YOU ARE HERE: LAT HomeCollections

Why the Kagan hearings will be a charade

Since the Robert Bork hearings punished him for his candor, the point is not to give the most honest answer, but the answer that makes it the most difficult for senators to vote against you.

June 29, 2010|Jonah Goldberg

Help us, Elena Kagan, you're our only hope.

Many liberals, including Kagan, think that the "Borking" of Robert Bork during his 1987 confirmation hearings for the Supreme Court would deserve a commemorative plate if the Franklin Mint launched a "great moments in legal history" line of dishware.

I don't share that view. And although I have no desire to rehearse all the ways in which Bork was mistreated by Ted Kennedy and the usual liberal interest groups, I do think an often underemphasized outcome of the Bork hearings is worth dwelling on. Bork was the last Supreme Court nominee to give serious answers to serious questions. But because he was successfully anathematized by the left, no nominee since has dared show Borkian forthrightness.

Consider Monday's thunderclap from the judicial Mt. Olympus: The 2nd Amendment right to own a gun extends to state and local government. Personally, I think Justice Clarence Thomas' separate opinion in favor of the 14th Amendment's "privileges and immunities" clause over the due process clause was the better argument. But that's a debate for another day.

The more newsworthy opinion came from rookie Justice Sonia Sotomayor. She concurred with Justice Stephen G. Breyer's dissent, which held that there is no fundamental right to bear arms in the U.S. Constitution. "I can find nothing in the 2nd Amendment's text, history or underlying rationale that could warrant characterizing it as 'fundamental' insofar as it seeks to protect the keeping and bearing of arms for private self-defense purposes," Breyer wrote for the minority.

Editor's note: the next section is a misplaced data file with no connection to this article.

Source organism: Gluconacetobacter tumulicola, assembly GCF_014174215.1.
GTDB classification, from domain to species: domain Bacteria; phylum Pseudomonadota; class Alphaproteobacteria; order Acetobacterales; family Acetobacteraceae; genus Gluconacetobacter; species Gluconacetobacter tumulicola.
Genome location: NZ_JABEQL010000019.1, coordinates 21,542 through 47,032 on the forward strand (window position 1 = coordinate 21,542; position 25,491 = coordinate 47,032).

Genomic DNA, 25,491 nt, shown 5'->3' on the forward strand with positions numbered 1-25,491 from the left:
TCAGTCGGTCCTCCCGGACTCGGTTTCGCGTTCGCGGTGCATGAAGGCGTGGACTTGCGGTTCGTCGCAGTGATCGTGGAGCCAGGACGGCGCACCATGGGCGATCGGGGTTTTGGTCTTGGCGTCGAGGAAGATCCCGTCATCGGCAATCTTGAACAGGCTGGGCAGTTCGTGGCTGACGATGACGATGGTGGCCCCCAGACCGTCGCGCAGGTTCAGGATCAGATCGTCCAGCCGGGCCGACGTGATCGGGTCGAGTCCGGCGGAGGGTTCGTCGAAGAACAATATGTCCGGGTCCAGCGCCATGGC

But when Sotomayor was before the Senate Judiciary Committee one year ago for her own confirmation hearings, she gave a very different impression of how she saw the issue. Senate Judiciary Chairman Patrick J. Leahy asked her, "Is it safe to say that you accept the Supreme Court's decision as establishing that the 2nd Amendment right is an individual right? Is that correct?"

"Yes, sir," she replied.

Now, both Sotomayor and Leahy festooned their colloquies with plenty of lawyerly escape hatches. That's why Leahy asked the questions the way he did and that's why she answered them the way that she did. It's also why he spun her answers into more than they were: "I do not see how any fair observer could regard [Sotomayor's] testimony as hostile to the 2nd Amendment personal right to bear arms, a right she has embraced and recognizes." He deliberately made it sound as though she was open to an expansive reading of the 2nd Amendment when everyone knew she wasn't (as a judge, she was hardly a hero of the NRA).

Now, let me be clear. Sotomayor was nothing like an exception to the rule; she was following it.

Although the Bork inquisition was a largely partisan affair, the consequences have yielded a bipartisan sham. Republican and Democratic nominees alike are trained to say as little as possible and to stay a razor's width on the side of truthfulness. The point is not to give the best, most thoughtful or most honest answer, but the answer that makes it the most difficult for senators to vote against you. It's as if we expect nominees to demonstrate, one last time, everything we hate and distrust about lawyers before they don their priestly robes.

In fairness to everyone concerned, nobody is shocked to discover that Sotomayor is in fact precisely the dyed-in-the-wool liberal justice everyone expected her to be. But the fact that everyone is in on the lie is just further evidence of the sham Supreme Court hearings have become. They are a nonviolent and fairly bloodless cousin to totalitarian show trials, where everyone follows a script and politicians pretend to be "gravely concerned" and "shocked" upon "discovering" things they already knew.

And that's why Kagan could be the hero of this tale. She has vociferously argued that the "Bork hearings were great … the best thing that ever happened to constitutional democracy." She has lamented how, ever since, hearings have become nothing more that "a repetition of platitudes." Kagan implored senators to dig deep into the nominee's "constitutional views and commitments."

If I had to bet, Kagan will reject the "Kagan standard" and play the game. And if she does play the game she has long deplored, why should anyone take any of her platitudes seriously?

Los Angeles Times Articles